In the late 70's, I ran a reefer hauling vegetables from the West Coast
into the midwest. I've seen instances where the lettuce was picked and
wrapped in the field, vacuum cooled and shipped within a couple of
hours. The truck run would be about 36 - 72 hours, depending on
destination. Our arrival was usually timed for Sunday and Wednesday,
because most of the groceries restocked over those nights ready for the
Monday and Thursday sales days. So - I'd say 48 hours would be unusually
quick, coming from LA to Des Moines or Chicago.
I also hauled lots of tomatoes in January from Nogales, AZ into Chicago.
I'd say they were 1 - 2 days old when I got them, and it took me three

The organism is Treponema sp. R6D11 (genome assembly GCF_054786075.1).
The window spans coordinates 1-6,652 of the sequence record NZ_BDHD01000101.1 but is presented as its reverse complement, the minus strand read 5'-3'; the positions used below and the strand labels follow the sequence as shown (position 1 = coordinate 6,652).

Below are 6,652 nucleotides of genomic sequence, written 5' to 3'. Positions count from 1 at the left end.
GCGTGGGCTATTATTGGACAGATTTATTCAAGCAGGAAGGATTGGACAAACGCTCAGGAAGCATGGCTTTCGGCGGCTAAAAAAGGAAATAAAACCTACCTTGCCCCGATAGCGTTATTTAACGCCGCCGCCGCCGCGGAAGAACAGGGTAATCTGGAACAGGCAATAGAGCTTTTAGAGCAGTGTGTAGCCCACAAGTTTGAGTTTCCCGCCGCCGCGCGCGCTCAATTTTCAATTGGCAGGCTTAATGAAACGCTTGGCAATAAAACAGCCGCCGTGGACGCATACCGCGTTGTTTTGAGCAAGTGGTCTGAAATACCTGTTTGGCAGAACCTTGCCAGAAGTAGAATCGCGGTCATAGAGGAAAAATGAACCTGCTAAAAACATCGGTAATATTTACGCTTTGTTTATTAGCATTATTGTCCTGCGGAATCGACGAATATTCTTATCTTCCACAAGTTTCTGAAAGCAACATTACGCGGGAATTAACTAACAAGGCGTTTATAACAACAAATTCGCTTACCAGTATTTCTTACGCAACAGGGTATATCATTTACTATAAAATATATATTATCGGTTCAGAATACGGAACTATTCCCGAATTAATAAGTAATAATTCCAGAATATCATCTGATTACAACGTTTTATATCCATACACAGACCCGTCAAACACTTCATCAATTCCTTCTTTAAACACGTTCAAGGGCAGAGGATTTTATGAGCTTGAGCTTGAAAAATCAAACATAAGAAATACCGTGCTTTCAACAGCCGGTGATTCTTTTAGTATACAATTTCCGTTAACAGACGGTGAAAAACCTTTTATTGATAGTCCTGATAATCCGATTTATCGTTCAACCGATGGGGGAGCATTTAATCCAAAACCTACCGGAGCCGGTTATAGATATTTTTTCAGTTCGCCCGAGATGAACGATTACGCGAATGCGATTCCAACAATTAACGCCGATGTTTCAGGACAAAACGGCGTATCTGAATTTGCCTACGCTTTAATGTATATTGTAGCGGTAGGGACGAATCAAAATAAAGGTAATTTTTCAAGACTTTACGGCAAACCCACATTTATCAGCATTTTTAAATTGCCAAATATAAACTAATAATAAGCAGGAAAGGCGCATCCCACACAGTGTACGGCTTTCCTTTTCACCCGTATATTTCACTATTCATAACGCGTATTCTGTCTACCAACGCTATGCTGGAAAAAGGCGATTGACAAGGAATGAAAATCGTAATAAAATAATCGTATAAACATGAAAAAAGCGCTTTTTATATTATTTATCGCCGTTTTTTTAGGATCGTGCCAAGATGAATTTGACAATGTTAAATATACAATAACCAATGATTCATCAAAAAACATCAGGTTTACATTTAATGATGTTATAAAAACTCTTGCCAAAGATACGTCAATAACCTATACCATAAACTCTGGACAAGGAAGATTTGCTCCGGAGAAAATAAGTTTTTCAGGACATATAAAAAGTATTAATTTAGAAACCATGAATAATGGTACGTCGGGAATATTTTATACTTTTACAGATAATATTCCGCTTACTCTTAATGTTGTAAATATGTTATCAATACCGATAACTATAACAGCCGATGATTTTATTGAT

days to drive them up (running solo), and then another day or two to be
sold, so probably a week would be very good.
Grapes from Chile likely take even longer.
Freshness might be more important or saleable in some produce, like
lettuce, than in others, like bananas or oranges or apples which store
pretty well when done properly.
The grocer is going to keep some stock in the cooler, because if it's out
it gets picked over and loses it's freshness faster on the sale rack. If
you can deliver the right amount fresh every day, the grocer will likely be
happy to take that and use the cooler space for something else. That
might be quite a good sales tactic.
Jim - Farmer - Iowa City, IA,